Cherokee Nation, Shawnee Tribe Join To Designate Cultural Preserve in Northeast Oklahoma

L-R seated: Council of the Cherokee Nation Deputy Speaker Victoria Vazquez; Cherokee Nation Principal Chief Chuck Hoskin Jr.; Shawnee Chief Benjamin Barnes; and Shawnee Second Chief Roy Baldridge celebrate the MOA surrounded by Cherokee Nation and Shawnee cultural leaders.

WHITE OAK, OK – Cherokee Nation Principal Chief Chuck Hoskin Jr. and Chief of the Shawnee Tribe Benjamin Barnes recently signed a Memorandum of Agreement (MOA) designating the cultural preserve near the town of White Oak in Craig County, OK.

Under the MOA, the Cherokee Nation’s 155 acres will be used primarily as a cultural preserve to support the Shawnee Tribe as well as conservation traditions. The cultural preserve provides additional access to cultural resources near the Shawnee ceremonial grounds and reinforces preservation of the tribe’s traditional grounds previously set aside under a long-term assignment.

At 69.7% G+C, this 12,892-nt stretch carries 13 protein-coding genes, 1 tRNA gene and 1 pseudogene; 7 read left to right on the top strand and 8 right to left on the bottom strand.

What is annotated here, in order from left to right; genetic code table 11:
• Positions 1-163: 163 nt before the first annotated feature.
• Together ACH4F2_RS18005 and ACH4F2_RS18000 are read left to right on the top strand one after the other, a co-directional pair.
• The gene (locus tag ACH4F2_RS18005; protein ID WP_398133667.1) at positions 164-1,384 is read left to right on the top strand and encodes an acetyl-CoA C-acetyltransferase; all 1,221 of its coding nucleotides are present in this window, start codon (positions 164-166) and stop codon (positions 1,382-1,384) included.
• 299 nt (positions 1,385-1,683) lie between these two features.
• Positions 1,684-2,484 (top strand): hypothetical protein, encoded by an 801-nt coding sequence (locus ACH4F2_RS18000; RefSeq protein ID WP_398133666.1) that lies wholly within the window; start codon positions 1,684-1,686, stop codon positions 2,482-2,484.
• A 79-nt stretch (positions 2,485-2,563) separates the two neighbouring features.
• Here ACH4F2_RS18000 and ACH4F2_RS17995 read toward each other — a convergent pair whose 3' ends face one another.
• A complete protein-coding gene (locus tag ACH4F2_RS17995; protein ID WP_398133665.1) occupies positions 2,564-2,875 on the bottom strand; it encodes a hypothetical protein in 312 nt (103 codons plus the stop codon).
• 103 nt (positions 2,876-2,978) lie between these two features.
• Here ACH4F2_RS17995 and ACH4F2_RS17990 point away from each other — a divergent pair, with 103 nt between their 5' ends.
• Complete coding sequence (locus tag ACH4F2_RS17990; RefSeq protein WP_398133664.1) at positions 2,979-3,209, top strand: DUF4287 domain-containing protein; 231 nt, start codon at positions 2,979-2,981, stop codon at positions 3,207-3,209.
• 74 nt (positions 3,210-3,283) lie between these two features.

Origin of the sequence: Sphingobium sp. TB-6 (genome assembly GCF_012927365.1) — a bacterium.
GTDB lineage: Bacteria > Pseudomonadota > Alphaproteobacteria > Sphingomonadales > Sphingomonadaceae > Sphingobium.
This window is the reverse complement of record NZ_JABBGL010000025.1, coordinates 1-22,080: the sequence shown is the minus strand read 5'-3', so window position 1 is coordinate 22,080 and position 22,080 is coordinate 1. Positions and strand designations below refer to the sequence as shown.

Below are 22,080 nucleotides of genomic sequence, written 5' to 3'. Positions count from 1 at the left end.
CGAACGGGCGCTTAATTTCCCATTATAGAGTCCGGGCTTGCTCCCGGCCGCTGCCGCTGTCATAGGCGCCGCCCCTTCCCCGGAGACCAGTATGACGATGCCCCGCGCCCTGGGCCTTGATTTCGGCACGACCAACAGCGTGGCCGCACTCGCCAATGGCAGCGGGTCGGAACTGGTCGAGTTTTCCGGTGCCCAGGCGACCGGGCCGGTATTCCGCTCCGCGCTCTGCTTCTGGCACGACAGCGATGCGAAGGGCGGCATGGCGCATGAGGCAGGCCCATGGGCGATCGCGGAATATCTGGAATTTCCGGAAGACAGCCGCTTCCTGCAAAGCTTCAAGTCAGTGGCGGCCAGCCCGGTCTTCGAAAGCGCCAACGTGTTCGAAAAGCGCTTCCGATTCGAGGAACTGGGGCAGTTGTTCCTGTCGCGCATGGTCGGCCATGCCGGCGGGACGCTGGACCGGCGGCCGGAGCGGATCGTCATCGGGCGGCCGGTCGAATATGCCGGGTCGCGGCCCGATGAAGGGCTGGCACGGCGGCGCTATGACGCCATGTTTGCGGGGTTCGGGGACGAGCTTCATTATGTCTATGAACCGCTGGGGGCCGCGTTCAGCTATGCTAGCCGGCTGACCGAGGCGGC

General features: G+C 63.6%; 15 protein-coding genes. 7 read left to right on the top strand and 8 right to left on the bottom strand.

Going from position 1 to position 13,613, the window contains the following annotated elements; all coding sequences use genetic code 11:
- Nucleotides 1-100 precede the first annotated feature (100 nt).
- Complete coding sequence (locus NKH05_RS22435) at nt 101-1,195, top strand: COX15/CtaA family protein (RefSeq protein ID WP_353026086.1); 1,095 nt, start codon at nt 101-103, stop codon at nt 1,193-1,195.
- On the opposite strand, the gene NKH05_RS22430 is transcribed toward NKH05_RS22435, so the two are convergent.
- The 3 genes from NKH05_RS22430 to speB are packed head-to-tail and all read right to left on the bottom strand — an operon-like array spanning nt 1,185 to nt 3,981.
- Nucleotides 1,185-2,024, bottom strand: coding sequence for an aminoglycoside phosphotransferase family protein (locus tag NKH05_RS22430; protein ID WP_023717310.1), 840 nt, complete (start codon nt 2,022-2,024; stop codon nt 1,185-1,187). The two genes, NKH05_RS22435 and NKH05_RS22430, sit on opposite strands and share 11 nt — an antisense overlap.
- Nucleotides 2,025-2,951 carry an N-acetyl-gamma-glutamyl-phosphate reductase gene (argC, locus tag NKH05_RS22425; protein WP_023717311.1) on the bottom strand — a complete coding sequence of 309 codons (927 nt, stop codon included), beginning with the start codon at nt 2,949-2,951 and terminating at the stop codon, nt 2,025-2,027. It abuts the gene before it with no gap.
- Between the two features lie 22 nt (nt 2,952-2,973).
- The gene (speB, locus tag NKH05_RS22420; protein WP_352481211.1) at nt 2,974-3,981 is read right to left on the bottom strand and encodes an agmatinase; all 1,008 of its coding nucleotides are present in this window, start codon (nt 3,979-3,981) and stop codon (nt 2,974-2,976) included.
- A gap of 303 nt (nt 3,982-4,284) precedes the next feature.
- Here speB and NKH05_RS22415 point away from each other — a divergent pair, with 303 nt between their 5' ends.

“Land has always been sacred for our people and having dedicated preserves throughout our Cherokee Nation Reservation, including here in Craig County, for conservation, medicinal plant gathering and traditional activities connects us to our roots,” said Chief Hoskin. “We’ve established a hunting and fishing preserve in Sequoyah County, and now dedicating this cultural preserve in Craig County is proving how vital the establishment of the Cherokee Nation Park, Wildlands, Fishing and Hunting Preserve Act of 2021 truly is. Cherokee Nation has an enduring friendship with the Shawnee tribe dating back to the 19th century. This agreement further solidifies that friendship for generations to come.”

The MOA starts November 2021 for a term of 50 years.

“Our Shawnee ceremonials at White Oak and the ceremonials of our Cherokee relatives are very different from each other, but similar in that they’ve been stewarded over centuries and centuries by our respective ancestors,” said Chief Barnes. “I appreciate that Chief Hoskin mirrors my own values and those of the Shawnee Tribe – our cultures and languages need to be preserved for our grandchildren’s grandchildren. We can develop new ways of generating financial income, but we can’t replace these sacred spaces and practices.”